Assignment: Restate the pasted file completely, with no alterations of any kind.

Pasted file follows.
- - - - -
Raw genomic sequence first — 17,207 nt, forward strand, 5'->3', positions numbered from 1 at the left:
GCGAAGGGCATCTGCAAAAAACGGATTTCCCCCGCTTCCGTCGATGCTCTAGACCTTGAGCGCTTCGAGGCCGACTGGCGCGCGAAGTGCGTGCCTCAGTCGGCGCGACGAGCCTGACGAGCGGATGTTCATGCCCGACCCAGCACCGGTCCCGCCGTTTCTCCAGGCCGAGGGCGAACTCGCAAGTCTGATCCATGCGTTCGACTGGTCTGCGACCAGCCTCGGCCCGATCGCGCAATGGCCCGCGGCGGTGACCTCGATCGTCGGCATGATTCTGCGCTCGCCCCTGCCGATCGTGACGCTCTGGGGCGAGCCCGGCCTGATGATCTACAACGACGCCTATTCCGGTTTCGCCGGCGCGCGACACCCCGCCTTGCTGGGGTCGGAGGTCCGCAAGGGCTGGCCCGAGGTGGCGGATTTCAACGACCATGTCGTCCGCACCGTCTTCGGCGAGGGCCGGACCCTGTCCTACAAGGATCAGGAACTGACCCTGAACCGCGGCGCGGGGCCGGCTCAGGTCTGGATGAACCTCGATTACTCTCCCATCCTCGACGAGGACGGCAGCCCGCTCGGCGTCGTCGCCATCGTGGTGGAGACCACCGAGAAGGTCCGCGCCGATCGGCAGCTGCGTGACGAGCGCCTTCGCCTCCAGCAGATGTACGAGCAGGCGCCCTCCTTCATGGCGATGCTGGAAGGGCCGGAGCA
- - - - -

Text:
Raw genomic sequence first — 17,207 nt, forward strand, 5'->3', positions numbered from 1 at the left:
GCGAAGGGCATCTGCAAAAAACGGATTTCCCCCGCTTCCGTCGATGCTCTAGACCTTGAGCGCTTCGAGGCCGACTGGCGCGCGAAGTGCGTGCCTCAGTCGGCGCGACGAGCCTGACGAGCGGATGTTCATGCCCGACCCAGCACCGGTCCCGCCGTTTCTCCAGGCCGAGGGCGAACTCGCAAGTCTGATCCATGCGTTCGACTGGTCTGCGACCAGCCTCGGCCCGATCGCGCAATGGCCCGCGGCGGTGACCTCGATCGTCGGCATGATTCTGCGCTCGCCCCTGCCGATCGTGACGCTCTGGGGCGAGCCCGGCCTGATGATCTACAACGACGCCTATTCCGGTTTCGCCGGCGCGCGACACCCCGCCTTGCTGGGGTCGGAGGTCCGCAAGGGCTGGCCCGAGGTGGCGGATTTCAACGACCATGTCGTCCGCACCGTCTTCGGCGAGGGCCGGACCCTGTCCTACAAGGATCAGGAACTGACCCTGAACCGCGGCGCGGGGCCGGCTCAGGTCTGGATGAACCTCGATTACTCTCCCATCCTCGACGAGGACGGCAGCCCGCTCGGCGTCGTCGCCATCGTGGTGGAGACCACCGAGAAGGTCCGCGCCGATCGGCAGCTGCGTGACGAGCGCCTTCGCCTCCAGCAGATGTACGAGCAGGCGCCCTCCTTCATGGCGATGCTGGAAGGGCCGGAGCA